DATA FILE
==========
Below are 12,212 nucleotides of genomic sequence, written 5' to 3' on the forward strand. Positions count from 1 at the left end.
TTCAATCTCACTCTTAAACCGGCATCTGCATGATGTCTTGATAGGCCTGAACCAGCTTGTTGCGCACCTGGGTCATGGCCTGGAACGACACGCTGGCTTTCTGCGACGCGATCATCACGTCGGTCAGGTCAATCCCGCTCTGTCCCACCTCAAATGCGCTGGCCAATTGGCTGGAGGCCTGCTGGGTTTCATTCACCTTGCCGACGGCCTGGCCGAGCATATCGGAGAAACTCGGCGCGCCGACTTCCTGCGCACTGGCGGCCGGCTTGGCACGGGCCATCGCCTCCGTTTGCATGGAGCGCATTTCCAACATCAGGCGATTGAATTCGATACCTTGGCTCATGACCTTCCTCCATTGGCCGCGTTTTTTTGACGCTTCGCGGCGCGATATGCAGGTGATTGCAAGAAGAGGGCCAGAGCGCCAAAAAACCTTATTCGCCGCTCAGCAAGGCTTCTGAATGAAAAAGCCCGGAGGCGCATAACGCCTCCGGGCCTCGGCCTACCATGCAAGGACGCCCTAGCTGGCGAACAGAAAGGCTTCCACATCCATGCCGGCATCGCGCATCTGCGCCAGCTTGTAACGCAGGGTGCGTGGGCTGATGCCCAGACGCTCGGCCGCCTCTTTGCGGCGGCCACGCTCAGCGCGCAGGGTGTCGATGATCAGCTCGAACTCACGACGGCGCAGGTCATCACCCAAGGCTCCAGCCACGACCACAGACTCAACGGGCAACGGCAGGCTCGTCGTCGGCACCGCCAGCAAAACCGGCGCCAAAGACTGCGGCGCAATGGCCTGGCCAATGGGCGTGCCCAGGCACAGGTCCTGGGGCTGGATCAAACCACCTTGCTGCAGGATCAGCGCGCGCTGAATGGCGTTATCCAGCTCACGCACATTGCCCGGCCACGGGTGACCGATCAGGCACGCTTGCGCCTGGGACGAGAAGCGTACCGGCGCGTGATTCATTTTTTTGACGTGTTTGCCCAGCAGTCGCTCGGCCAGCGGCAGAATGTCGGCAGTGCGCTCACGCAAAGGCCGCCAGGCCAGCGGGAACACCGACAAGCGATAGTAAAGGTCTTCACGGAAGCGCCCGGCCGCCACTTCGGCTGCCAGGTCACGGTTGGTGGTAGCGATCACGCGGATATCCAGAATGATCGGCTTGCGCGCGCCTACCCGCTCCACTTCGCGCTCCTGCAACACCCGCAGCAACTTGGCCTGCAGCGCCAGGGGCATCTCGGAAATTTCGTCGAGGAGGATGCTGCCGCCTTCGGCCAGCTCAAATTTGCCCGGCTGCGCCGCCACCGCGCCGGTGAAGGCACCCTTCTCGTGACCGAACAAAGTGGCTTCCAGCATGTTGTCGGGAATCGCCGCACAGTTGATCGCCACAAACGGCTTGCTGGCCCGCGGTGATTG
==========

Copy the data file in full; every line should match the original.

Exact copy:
Below are 12,212 nucleotides of genomic sequence, written 5' to 3' on the forward strand. Positions count from 1 at the left end.
TTCAATCTCACTCTTAAACCGGCATCTGCATGATGTCTTGATAGGCCTGAACCAGCTTGTTGCGCACCTGGGTCATGGCCTGGAACGACACGCTGGCTTTCTGCGACGCGATCATCACGTCGGTCAGGTCAATCCCGCTCTGTCCCACCTCAAATGCGCTGGCCAATTGGCTGGAGGCCTGCTGGGTTTCATTCACCTTGCCGACGGCCTGGCCGAGCATATCGGAGAAACTCGGCGCGCCGACTTCCTGCGCACTGGCGGCCGGCTTGGCACGGGCCATCGCCTCCGTTTGCATGGAGCGCATTTCCAACATCAGGCGATTGAATTCGATACCTTGGCTCATGACCTTCCTCCATTGGCCGCGTTTTTTTGACGCTTCGCGGCGCGATATGCAGGTGATTGCAAGAAGAGGGCCAGAGCGCCAAAAAACCTTATTCGCCGCTCAGCAAGGCTTCTGAATGAAAAAGCCCGGAGGCGCATAACGCCTCCGGGCCTCGGCCTACCATGCAAGGACGCCCTAGCTGGCGAACAGAAAGGCTTCCACATCCATGCCGGCATCGCGCATCTGCGCCAGCTTGTAACGCAGGGTGCGTGGGCTGATGCCCAGACGCTCGGCCGCCTCTTTGCGGCGGCCACGCTCAGCGCGCAGGGTGTCGATGATCAGCTCGAACTCACGACGGCGCAGGTCATCACCCAAGGCTCCAGCCACGACCACAGACTCAACGGGCAACGGCAGGCTCGTCGTCGGCACCGCCAGCAAAACCGGCGCCAAAGACTGCGGCGCAATGGCCTGGCCAATGGGCGTGCCCAGGCACAGGTCCTGGGGCTGGATCAAACCACCTTGCTGCAGGATCAGCGCGCGCTGAATGGCGTTATCCAGCTCACGCACATTGCCCGGCCACGGGTGACCGATCAGGCACGCTTGCGCCTGGGACGAGAAGCGTACCGGCGCGTGATTCATTTTTTTGACGTGTTTGCCCAGCAGTCGCTCGGCCAGCGGCAGAATGTCGGCAGTGCGCTCACGCAAAGGCCGCCAGGCCAGCGGGAACACCGACAAGCGATAGTAAAGGTCTTCACGGAAGCGCCCGGCCGCCACTTCGGCTGCCAGGTCACGGTTGGTGGTAGCGATCACGCGGATATCCAGAATGATCGGCTTGCGCGCGCCTACCCGCTCCACTTCGCGCTCCTGCAACACCCGCAGCAACTTGGCCTGCAGCGCCAGGGGCATCTCGGAAATTTCGTCGAGGAGGATGCTGCCGCCTTCGGCCAGCTCAAATTTGCCCGGCTGCGCCGCCACCGCGCCGGTGAAGGCACCCTTCTCGTGACCGAACAAAGTGGCTTCCAGCATGTTGTCGGGAATCGCCGCACAGTTGATCGCCACAAACGGCTTGCTGGCCCGCGGTGATTG